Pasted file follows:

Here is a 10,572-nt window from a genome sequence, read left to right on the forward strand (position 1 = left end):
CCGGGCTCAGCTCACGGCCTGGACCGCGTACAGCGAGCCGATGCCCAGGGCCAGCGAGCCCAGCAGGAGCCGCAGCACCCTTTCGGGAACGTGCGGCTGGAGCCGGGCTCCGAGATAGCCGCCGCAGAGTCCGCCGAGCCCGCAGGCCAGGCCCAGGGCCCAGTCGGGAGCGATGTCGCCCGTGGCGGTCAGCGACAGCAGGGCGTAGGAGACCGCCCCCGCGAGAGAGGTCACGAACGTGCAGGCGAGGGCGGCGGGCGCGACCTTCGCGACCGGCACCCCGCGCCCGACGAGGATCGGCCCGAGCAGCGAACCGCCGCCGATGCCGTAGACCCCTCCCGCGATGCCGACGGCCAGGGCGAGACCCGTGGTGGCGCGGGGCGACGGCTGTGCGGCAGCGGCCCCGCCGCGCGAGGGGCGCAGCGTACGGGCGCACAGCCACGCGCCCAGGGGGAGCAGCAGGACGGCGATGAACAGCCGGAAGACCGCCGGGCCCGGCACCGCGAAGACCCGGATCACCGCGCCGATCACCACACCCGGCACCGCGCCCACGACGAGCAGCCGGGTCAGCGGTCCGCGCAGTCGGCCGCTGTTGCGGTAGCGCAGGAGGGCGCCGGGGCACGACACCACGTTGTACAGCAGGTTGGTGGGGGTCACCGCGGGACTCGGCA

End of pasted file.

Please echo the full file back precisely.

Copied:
Here is a 10,572-nt window from a genome sequence, read left to right on the forward strand (position 1 = left end):
CCGGGCTCAGCTCACGGCCTGGACCGCGTACAGCGAGCCGATGCCCAGGGCCAGCGAGCCCAGCAGGAGCCGCAGCACCCTTTCGGGAACGTGCGGCTGGAGCCGGGCTCCGAGATAGCCGCCGCAGAGTCCGCCGAGCCCGCAGGCCAGGCCCAGGGCCCAGTCGGGAGCGATGTCGCCCGTGGCGGTCAGCGACAGCAGGGCGTAGGAGACCGCCCCCGCGAGAGAGGTCACGAACGTGCAGGCGAGGGCGGCGGGCGCGACCTTCGCGACCGGCACCCCGCGCCCGACGAGGATCGGCCCGAGCAGCGAACCGCCGCCGATGCCGTAGACCCCTCCCGCGATGCCGACGGCCAGGGCGAGACCCGTGGTGGCGCGGGGCGACGGCTGTGCGGCAGCGGCCCCGCCGCGCGAGGGGCGCAGCGTACGGGCGCACAGCCACGCGCCCAGGGGGAGCAGCAGGACGGCGATGAACAGCCGGAAGACCGCCGGGCCCGGCACCGCGAAGACCCGGATCACCGCGCCGATCACCACACCCGGCACCGCGCCCACGACGAGCAGCCGGGTCAGCGGTCCGCGCAGTCGGCCGCTGTTGCGGTAGCGCAGGAGGGCGCCGGGGCACGACACCACGTTGTACAGCAGGTTGGTGGGGGTCACCGCGGGACTCGGCA